Who do they think we are?
Regular columnist Gayle Wade casts a wry eye on the latest research on the nation's spending habits.
DO you think the Office of National Statistics might have been hijacked by pranksters?
That was my first reaction on hearing last week's announcement about changes to the list of consumer goods used to measure the impact of inflation on prices.
I could picture these affluent young blades sniggering: "Let's make it look like people buy more surfboards than slippers, and that they are more likely to be buying iPods than chocolate biscuits." What larks!
Even given the undertow of complaints that the iPod Nano is prone to break easily, I would still be surprised if people bought as many of them as they do multi packs of orange juice, for example.
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The ONS uses a `basket' of 650 goods to represent the nation's spending habits, and this year's update reflects an increasingly affluent society. Thirty items are being thrown out, including frozen roasting chickens. We don't buy so many of them any more apparently - except for the nascent entrepreneurs of Alan Sugar's The Apprentice. I gather they ordered in a massive number of chickens for a fast-food pizza operation, allowing one chicken per pizza for the topping!
But their efforts have not been enough to save chicken for the nation's shopping basket. In the same way that the only part of the fish most people eat are the fingers, it seems the bit of a chicken we like best are its nuggets.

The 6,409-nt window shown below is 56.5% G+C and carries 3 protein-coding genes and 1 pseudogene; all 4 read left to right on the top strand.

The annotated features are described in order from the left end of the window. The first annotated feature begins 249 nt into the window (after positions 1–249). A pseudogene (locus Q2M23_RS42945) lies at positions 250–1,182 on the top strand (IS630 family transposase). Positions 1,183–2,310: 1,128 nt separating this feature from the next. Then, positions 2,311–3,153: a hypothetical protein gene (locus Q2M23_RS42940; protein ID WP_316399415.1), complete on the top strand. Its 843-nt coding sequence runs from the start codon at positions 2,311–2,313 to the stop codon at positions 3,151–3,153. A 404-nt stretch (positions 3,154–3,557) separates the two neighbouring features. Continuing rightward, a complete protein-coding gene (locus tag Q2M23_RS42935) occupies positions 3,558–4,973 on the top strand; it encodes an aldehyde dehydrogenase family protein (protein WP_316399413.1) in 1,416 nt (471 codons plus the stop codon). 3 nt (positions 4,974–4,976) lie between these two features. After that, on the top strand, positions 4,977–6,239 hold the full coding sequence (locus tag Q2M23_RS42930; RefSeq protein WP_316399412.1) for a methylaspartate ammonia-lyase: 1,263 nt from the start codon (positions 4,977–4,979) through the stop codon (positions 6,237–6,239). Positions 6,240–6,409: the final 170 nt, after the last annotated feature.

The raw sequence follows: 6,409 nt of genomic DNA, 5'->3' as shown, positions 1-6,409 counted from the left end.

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A rather intriguing category which has been given the chop (if you'll pardon the pun) is `home-killed minced lamb'. First, catch your lamb, presumably...
As someone who is more or less left behind in the backwaters of pre-1980s technology, many of the newly included items are way outside the bounds of what I am likely to be buying.
MP3 players have replaced record turntables and cassette decks? Whatever next? Well, a flat screen television and a digital camcorder, among other things.
Whoever drew up this list thinks we are all leading the high life. Imported sparkling wine is out, champagne is in. Money transfer fees and the cost of hiring a nanny are part of the annual spend.
It sounds like Through the Keyhole, played on a national scale. One can imagine Lloyd Grossman's drawling voice with its curiously flattened vowels, asking: "What kind of person lives in this country? A person who used to eat coleslaw, but now likes chicken kiev, who has discarded the CD collection in favour of music downloads, someone who has a 3-litre wine box in the kitchen."
Those of us who have spent years telling teenagers that they will catch their death of cold if they go out dressed like that might as well give up the unequal struggle. Overcoats, for both men and women, are out. The ONS has also thrown out the baseball cap - perhaps prematurely if evidence on the streets is anything to go by - along with children's sandals.
You have to wonder whether the new list will really act as a useful gauge of the effects of price rises on our daily lives or if it merely reflects what, for most of us, is a fantasy lifestyle.